Mysterious Knocking in Foleshill Church…
With Halloween approaching I couldn’t miss an opportunity to mention a broadside (poster bill) from the History Centre collection about strange events at St. Lawrence’s Church, Foleshill.
The broadside, dated approximately 1827-1830, describes how parishioners heard loud knocking inside the church which could not be explained. The knocking was reported to have been heard over several days in different parts of the church.
Rather than deter the church goers of Foleshill the mysterious knocking really captured the imagination of the local people. There were constant visits to the church and the congregation swelled. However just like Chinese whispers, news of a few knocks soon transpired into airborne pews and sightings of hobgoblins!
Despite having a church “crammed to excess” Reverend Thomas Coker Adams was evidently less than impressed with the sudden surge in church going in Foleshill. The broadside reports him sternly admonishing the congregation for their curiosity and questioning their motives for coming to church.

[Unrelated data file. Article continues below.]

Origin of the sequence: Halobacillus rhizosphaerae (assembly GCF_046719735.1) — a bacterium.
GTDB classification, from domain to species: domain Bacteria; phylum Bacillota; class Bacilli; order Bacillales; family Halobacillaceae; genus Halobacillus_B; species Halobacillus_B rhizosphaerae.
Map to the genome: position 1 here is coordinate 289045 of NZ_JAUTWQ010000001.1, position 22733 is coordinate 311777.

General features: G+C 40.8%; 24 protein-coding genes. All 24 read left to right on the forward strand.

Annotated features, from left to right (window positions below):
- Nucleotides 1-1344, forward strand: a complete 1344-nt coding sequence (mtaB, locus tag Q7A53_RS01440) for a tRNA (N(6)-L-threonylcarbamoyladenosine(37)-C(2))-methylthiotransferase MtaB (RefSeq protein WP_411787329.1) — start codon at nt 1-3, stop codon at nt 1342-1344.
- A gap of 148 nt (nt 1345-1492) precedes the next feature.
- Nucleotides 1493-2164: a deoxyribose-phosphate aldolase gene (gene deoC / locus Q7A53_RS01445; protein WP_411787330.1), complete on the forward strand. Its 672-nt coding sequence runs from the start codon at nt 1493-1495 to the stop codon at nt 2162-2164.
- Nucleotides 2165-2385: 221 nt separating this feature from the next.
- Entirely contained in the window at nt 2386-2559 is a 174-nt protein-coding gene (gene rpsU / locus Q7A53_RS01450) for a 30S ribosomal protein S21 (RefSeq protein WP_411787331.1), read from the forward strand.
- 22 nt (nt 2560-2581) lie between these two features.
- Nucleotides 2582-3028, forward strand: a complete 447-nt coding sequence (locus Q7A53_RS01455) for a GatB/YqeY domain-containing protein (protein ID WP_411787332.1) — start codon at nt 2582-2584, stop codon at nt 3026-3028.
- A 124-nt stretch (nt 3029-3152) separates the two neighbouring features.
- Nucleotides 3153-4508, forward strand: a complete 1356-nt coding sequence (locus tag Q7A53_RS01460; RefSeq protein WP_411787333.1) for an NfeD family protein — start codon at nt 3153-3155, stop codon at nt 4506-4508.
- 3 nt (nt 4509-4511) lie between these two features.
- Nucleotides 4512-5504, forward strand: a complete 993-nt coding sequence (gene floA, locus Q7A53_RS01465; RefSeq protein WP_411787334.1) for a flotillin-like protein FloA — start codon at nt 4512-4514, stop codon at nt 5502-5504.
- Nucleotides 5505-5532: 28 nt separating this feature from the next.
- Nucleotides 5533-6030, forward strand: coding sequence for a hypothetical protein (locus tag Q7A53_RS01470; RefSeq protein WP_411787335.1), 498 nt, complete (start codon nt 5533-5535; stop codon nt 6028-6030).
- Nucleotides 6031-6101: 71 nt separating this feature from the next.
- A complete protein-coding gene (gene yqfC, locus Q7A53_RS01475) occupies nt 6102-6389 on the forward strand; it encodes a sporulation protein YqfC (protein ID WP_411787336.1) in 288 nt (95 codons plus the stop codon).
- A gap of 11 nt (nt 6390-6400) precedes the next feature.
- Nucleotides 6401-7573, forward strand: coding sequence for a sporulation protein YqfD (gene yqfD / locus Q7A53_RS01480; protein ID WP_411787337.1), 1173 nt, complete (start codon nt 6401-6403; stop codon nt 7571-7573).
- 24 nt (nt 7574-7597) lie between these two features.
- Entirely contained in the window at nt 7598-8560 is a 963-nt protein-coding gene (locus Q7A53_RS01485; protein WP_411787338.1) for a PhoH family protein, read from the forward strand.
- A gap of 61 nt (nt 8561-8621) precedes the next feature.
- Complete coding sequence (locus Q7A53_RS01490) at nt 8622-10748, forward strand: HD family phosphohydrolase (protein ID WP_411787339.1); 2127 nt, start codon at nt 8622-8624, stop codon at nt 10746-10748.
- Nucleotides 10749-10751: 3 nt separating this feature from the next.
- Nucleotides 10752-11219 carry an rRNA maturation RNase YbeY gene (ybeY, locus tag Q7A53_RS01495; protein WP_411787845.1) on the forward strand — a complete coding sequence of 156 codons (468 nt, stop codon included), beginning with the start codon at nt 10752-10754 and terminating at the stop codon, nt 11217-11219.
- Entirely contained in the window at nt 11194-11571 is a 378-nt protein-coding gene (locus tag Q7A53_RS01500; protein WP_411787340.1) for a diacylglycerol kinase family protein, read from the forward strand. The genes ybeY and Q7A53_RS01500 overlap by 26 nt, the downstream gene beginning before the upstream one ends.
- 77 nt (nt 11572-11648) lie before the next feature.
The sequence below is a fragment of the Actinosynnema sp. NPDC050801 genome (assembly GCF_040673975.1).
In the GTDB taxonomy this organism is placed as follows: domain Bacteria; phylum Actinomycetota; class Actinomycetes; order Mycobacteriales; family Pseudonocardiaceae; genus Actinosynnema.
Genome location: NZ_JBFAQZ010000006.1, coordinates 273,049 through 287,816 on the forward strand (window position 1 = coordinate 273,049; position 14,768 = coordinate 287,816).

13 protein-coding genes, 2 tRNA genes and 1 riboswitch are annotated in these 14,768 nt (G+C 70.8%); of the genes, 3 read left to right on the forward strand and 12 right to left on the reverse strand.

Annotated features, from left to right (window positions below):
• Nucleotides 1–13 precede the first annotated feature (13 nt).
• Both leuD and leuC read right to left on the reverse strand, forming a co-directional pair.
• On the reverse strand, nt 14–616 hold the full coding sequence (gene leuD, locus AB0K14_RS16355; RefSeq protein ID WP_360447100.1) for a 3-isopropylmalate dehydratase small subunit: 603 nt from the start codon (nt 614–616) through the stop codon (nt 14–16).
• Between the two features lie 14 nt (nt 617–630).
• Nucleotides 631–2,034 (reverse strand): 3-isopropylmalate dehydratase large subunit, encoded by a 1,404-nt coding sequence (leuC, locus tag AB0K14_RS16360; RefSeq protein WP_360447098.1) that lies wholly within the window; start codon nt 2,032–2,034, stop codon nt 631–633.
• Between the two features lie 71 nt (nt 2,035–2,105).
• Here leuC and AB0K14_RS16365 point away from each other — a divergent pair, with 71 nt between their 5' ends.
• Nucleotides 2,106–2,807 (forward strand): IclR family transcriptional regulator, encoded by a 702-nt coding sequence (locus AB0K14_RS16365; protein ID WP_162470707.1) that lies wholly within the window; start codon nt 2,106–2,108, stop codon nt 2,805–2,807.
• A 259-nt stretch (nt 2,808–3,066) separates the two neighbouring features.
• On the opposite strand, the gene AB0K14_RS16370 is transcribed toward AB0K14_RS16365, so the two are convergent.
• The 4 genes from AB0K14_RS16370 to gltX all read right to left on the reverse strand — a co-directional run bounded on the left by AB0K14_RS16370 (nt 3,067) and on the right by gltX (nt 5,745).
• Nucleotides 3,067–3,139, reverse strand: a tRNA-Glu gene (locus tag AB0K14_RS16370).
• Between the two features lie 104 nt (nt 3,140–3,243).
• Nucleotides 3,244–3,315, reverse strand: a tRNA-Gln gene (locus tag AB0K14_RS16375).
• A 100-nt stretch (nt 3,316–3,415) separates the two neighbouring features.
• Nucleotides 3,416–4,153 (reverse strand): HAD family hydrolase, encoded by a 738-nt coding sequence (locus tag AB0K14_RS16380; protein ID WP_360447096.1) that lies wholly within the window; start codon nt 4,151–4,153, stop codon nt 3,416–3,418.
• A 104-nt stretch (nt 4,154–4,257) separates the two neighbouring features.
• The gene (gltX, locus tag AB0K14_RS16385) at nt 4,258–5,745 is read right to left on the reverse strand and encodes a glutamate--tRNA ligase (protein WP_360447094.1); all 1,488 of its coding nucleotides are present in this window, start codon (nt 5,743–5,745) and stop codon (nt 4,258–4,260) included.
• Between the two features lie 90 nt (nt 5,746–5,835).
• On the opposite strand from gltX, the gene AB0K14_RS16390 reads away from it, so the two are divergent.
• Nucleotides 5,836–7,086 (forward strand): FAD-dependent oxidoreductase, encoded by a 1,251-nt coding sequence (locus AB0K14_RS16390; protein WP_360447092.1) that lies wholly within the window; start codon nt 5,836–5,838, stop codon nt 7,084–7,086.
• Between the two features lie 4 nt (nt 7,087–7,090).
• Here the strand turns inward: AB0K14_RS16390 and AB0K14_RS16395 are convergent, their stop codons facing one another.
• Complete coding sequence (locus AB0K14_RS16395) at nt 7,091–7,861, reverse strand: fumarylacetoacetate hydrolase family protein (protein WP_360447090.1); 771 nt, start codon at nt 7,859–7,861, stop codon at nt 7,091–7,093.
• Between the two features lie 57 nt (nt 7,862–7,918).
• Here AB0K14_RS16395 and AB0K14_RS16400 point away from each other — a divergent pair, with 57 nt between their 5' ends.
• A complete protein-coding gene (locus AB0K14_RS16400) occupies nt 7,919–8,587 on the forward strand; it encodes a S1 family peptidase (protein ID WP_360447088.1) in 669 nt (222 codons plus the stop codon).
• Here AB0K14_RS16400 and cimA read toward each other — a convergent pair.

Broadsides were displayed in prominent places and initially used for royal proclamations and
official notices. As printing processes developed they were frequently used to publicise elections, speeches, criminal trials, fairs, sporting events, advertisements, songs and poetry. The use of broadsides declined as newspapers became more affordable for ordinary people following the reduction in and eventual removal of the newspaper tax in 1855.
This particular broadside is just one from a large collection of broadsides that would have been displayed in the local area. The collection is useful for researching local, social and family history. Broadsides are available to view in the History Centre Research Room on production of a valid Archive Reader’s ticket or identification.